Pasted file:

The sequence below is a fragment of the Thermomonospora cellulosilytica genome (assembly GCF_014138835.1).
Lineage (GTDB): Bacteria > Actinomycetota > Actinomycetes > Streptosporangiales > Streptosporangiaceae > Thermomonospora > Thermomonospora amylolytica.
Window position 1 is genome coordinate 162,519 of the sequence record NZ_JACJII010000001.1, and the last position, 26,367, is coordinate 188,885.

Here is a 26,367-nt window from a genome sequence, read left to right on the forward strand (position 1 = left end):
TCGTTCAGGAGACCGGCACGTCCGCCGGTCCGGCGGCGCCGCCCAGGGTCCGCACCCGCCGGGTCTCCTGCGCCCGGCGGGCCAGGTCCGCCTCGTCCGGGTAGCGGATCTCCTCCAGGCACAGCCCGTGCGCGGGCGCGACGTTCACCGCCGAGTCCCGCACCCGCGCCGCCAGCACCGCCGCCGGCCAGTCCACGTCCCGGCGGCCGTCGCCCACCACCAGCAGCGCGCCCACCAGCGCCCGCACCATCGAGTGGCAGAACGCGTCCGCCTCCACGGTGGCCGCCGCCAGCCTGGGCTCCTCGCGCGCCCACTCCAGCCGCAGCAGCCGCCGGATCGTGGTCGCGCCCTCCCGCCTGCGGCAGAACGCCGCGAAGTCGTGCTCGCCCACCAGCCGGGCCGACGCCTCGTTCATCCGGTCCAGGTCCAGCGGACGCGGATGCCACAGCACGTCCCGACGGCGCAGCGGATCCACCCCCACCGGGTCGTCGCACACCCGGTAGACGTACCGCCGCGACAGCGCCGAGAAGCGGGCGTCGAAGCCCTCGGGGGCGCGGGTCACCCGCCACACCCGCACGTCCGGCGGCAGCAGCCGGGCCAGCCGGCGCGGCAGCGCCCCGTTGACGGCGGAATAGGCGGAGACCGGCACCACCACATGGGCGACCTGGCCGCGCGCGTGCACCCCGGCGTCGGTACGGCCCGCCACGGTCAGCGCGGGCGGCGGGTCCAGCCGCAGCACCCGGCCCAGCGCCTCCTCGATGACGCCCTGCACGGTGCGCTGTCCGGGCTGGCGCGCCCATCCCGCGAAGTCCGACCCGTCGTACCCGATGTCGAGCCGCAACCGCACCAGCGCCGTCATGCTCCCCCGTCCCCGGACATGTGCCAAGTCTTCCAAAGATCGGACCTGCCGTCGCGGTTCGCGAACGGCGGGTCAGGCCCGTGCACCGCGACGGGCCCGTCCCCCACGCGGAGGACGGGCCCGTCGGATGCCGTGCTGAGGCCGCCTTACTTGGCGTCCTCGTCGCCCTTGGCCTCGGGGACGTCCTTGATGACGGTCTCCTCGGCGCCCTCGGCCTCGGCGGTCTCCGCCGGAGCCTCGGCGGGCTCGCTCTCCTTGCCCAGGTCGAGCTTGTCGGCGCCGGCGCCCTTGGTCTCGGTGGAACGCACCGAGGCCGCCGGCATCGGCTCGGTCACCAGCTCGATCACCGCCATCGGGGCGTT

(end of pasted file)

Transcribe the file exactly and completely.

The sequence below is a fragment of the Thermomonospora cellulosilytica genome (assembly GCF_014138835.1).
Lineage (GTDB): Bacteria > Actinomycetota > Actinomycetes > Streptosporangiales > Streptosporangiaceae > Thermomonospora > Thermomonospora amylolytica.
Window position 1 is genome coordinate 162,519 of the sequence record NZ_JACJII010000001.1, and the last position, 26,367, is coordinate 188,885.

Here is a 26,367-nt window from a genome sequence, read left to right on the forward strand (position 1 = left end):
TCGTTCAGGAGACCGGCACGTCCGCCGGTCCGGCGGCGCCGCCCAGGGTCCGCACCCGCCGGGTCTCCTGCGCCCGGCGGGCCAGGTCCGCCTCGTCCGGGTAGCGGATCTCCTCCAGGCACAGCCCGTGCGCGGGCGCGACGTTCACCGCCGAGTCCCGCACCCGCGCCGCCAGCACCGCCGCCGGCCAGTCCACGTCCCGGCGGCCGTCGCCCACCACCAGCAGCGCGCCCACCAGCGCCCGCACCATCGAGTGGCAGAACGCGTCCGCCTCCACGGTGGCCGCCGCCAGCCTGGGCTCCTCGCGCGCCCACTCCAGCCGCAGCAGCCGCCGGATCGTGGTCGCGCCCTCCCGCCTGCGGCAGAACGCCGCGAAGTCGTGCTCGCCCACCAGCCGGGCCGACGCCTCGTTCATCCGGTCCAGGTCCAGCGGACGCGGATGCCACAGCACGTCCCGACGGCGCAGCGGATCCACCCCCACCGGGTCGTCGCACACCCGGTAGACGTACCGCCGCGACAGCGCCGAGAAGCGGGCGTCGAAGCCCTCGGGGGCGCGGGTCACCCGCCACACCCGCACGTCCGGCGGCAGCAGCCGGGCCAGCCGGCGCGGCAGCGCCCCGTTGACGGCGGAATAGGCGGAGACCGGCACCACCACATGGGCGACCTGGCCGCGCGCGTGCACCCCGGCGTCGGTACGGCCCGCCACGGTCAGCGCGGGCGGCGGGTCCAGCCGCAGCACCCGGCCCAGCGCCTCCTCGATGACGCCCTGCACGGTGCGCTGTCCGGGCTGGCGCGCCCATCCCGCGAAGTCCGACCCGTCGTACCCGATGTCGAGCCGCAACCGCACCAGCGCCGTCATGCTCCCCCGTCCCCGGACATGTGCCAAGTCTTCCAAAGATCGGACCTGCCGTCGCGGTTCGCGAACGGCGGGTCAGGCCCGTGCACCGCGACGGGCCCGTCCCCCACGCGGAGGACGGGCCCGTCGGATGCCGTGCTGAGGCCGCCTTACTTGGCGTCCTCGTCGCCCTTGGCCTCGGGGACGTCCTTGATGACGGTCTCCTCGGCGCCCTCGGCCTCGGCGGTCTCCGCCGGAGCCTCGGCGGGCTCGCTCTCCTTGCCCAGGTCGAGCTTGTCGGCGCCGGCGCCCTTGGTCTCGGTGGAACGCACCGAGGCCGCCGGCATCGGCTCGGTCACCAGCTCGATCACCGCCATCGGGGCGTT